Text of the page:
Two days before Christmas in rural upstate New York, Ray Eddy’s husband has left her in an impossible situation—not only is he gone, but he has gambled away all of the family’s meager savings. Ray’s single wage at the Yankee One Dollar Store can’t make the house payment, and the situation forces Ray to feed her two sons popcorn and Tang every day. When Ray strikes out to search for her husband, she encounters Lila Littlewolf, a tough, street-smart Mohawk woman who is dealing with her own struggle to make ends meet. But Lila has found a way to do it—smuggling illegal immigrants into the States. The tribal elders disapprove and attempt to stop Lila by forbidding anyone to sell her a car. Ray has a car, and although the two women don’t trust each other, they team up and share Ray’s Dodge Spirit to make a run across the frozen St. Lawrence River.
Courtney Hunt’s remarkable and deeply emotional first feature is a realistic look at the world of human smuggling and the difficult choices facing poor, single mothers. A wonderfully directed film full of atmosphere, heart, and outstanding performances by Melissa Leo and Misty Upham, Frozen River is ultimately about the strength that resides in family and the way hope in a dire situation can be uncovered by courage and trust.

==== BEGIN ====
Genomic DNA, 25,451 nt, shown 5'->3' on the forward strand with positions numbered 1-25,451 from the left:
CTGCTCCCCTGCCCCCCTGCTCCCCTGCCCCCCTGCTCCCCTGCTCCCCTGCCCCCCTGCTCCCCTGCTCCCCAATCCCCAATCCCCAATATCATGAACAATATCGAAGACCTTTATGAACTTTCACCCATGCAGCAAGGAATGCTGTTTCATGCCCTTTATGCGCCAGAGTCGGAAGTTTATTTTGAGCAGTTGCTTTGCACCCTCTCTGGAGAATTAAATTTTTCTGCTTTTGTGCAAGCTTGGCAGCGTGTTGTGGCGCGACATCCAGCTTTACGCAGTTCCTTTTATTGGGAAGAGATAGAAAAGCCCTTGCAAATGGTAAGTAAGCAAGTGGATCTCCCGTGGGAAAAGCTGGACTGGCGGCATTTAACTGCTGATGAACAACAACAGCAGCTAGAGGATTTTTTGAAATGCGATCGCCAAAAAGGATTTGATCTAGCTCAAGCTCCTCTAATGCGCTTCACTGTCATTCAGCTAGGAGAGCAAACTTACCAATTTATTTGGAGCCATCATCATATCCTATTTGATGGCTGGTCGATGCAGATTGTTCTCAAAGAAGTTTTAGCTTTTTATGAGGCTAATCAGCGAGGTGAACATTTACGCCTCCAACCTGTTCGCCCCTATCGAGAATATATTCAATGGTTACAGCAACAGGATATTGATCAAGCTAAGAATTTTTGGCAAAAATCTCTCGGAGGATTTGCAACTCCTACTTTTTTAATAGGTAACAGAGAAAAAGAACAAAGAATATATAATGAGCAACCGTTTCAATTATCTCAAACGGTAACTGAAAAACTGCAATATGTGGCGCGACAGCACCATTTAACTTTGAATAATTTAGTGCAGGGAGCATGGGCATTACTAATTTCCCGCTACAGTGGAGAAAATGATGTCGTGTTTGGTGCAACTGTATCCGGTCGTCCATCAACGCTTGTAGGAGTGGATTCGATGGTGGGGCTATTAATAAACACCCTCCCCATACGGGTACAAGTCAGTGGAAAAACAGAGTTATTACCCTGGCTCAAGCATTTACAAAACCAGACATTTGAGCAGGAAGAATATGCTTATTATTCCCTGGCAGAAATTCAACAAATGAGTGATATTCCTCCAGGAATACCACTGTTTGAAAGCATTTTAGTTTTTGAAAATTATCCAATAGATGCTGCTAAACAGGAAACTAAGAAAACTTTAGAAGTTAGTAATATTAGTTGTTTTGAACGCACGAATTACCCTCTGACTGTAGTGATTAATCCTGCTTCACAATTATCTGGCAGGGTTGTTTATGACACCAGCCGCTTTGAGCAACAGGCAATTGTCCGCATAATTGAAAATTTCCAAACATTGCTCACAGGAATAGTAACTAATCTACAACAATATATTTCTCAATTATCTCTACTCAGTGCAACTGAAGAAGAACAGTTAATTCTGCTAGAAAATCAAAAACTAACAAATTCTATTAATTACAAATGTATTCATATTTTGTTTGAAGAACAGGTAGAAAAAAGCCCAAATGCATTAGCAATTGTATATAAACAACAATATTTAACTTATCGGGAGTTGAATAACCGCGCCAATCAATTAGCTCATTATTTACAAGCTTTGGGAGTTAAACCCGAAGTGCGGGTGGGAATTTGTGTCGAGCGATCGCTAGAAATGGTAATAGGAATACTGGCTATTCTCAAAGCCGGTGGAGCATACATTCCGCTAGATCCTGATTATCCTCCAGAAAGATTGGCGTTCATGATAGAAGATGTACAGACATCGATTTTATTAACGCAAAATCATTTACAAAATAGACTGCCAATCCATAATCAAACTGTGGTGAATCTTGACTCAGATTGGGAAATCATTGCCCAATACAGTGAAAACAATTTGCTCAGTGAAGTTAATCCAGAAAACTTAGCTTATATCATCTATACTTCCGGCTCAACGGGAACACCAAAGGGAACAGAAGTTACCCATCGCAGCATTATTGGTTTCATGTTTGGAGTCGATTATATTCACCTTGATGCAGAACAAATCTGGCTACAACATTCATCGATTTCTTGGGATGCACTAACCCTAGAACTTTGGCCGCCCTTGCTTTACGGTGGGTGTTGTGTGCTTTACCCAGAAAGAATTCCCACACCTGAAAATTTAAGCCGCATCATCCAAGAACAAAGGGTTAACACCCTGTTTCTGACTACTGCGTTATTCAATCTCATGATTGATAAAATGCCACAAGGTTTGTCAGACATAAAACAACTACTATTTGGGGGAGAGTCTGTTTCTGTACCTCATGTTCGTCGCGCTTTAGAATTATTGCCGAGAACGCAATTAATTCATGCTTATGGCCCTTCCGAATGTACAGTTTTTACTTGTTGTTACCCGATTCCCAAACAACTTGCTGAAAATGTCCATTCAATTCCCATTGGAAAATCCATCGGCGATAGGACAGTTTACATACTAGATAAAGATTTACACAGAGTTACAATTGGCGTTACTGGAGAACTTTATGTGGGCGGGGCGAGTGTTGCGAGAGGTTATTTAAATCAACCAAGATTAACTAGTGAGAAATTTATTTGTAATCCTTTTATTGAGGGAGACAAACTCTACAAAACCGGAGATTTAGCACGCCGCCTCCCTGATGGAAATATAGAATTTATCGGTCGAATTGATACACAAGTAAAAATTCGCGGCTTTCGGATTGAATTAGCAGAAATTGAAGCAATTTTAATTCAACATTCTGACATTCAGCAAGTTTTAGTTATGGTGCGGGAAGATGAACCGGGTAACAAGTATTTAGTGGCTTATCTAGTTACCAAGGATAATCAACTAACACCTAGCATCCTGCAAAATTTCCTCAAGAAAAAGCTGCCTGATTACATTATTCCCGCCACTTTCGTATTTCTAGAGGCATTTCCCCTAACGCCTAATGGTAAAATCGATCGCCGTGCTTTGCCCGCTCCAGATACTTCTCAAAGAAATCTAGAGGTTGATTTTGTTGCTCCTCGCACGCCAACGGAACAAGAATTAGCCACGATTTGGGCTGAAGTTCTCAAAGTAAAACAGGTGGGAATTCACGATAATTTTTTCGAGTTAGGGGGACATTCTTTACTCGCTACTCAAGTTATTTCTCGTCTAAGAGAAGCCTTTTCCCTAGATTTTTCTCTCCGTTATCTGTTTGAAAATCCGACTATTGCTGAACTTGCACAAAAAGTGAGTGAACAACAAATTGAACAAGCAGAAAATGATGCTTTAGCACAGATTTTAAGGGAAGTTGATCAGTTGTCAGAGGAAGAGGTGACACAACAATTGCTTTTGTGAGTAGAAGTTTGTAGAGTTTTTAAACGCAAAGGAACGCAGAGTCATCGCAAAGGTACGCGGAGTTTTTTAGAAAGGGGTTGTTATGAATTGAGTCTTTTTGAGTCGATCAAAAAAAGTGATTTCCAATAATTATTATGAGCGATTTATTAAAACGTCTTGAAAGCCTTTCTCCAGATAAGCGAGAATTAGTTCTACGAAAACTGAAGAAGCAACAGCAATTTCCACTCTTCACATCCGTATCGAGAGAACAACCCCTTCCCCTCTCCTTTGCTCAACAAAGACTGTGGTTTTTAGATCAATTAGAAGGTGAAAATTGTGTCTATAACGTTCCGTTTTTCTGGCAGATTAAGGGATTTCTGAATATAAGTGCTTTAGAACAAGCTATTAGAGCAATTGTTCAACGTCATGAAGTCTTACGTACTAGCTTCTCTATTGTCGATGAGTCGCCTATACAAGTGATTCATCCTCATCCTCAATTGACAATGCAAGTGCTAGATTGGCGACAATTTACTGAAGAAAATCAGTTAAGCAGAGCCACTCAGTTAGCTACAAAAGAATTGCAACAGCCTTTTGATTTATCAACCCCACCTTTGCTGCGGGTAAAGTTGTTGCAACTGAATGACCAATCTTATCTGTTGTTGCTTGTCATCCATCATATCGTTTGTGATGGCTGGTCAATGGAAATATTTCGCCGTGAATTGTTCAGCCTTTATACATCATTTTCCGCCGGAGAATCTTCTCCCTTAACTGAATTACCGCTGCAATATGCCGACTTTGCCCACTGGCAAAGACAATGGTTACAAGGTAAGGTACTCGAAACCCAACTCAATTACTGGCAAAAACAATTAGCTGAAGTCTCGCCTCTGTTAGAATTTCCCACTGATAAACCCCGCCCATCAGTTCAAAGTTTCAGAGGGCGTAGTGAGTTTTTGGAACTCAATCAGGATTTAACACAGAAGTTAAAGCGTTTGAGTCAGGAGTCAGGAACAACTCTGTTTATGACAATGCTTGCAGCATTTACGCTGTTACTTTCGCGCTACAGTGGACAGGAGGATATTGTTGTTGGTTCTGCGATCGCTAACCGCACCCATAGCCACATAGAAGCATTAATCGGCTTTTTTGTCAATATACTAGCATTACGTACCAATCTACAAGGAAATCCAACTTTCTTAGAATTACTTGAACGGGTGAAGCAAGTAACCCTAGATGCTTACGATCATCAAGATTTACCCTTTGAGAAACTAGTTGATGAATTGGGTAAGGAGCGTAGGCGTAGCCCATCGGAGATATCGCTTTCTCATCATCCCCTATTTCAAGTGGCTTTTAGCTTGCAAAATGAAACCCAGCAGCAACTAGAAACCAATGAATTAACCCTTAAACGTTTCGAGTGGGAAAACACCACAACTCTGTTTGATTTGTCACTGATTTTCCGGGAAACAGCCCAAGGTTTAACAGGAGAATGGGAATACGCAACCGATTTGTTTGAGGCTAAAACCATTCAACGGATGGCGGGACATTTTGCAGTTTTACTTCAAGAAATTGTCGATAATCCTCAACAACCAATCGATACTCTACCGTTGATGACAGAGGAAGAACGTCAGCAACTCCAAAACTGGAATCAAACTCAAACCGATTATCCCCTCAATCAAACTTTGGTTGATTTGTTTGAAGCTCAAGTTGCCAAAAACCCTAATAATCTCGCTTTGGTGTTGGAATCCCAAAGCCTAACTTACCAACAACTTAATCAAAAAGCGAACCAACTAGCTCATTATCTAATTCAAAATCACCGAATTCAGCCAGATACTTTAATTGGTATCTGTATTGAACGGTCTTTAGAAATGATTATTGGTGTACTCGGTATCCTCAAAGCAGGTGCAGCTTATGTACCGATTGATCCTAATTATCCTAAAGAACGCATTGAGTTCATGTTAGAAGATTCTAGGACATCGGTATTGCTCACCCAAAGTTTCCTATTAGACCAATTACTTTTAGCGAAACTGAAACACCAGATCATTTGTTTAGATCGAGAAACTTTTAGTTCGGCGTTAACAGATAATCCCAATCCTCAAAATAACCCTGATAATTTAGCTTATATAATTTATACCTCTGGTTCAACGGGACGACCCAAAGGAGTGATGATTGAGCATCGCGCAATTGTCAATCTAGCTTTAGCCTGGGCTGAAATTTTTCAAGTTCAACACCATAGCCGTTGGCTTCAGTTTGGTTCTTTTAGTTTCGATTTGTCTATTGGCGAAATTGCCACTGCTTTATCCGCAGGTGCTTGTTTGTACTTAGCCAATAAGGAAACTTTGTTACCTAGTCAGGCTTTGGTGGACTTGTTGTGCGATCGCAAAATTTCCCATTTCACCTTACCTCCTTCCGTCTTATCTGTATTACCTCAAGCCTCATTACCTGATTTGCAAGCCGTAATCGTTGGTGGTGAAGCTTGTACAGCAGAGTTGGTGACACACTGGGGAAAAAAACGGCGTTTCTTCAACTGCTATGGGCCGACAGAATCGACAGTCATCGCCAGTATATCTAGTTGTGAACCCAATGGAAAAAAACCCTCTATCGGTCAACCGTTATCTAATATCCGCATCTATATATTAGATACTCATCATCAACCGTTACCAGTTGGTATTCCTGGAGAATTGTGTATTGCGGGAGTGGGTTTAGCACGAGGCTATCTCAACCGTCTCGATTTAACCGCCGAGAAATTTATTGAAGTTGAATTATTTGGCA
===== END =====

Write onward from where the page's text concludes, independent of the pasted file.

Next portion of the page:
When her husband runs off with the payment for their new home, Ray (Melissa Leo, The Three Burials of Melquiades Estrada) turns to crime to keep herself and her two sons afloat. A chance encounter with Lila (Misty Upham, Edge of America), an equally desperate young Mohawk woman, leads Ray to smuggling illegal immigrants by driving across the frozen Hudson River onto tribal land. But with every trip, things go wrong in small and not-so-small ways, until Ray finds herself pushed into a more desperate corner than ever before. Leo delivers a gritty, restrained, but richly compelling performance; her raw face, beautiful but worn down by life, radiates a weary defiance. Frozen River has scenes as tense as any Hollywood thriller, but so grounded in the fully developed characters of these two women that the taut suspense grips the full spectrum of your emotions. This is an impressive debut by writer/director Courtney Hunt, featuring excellent supporting performances by Charlie McDermott (The Ten) as Ray’s unhappy oldest son and Michael O’Keefe (The Great Santini) as a suspicious state trooper. —Bret Fetzer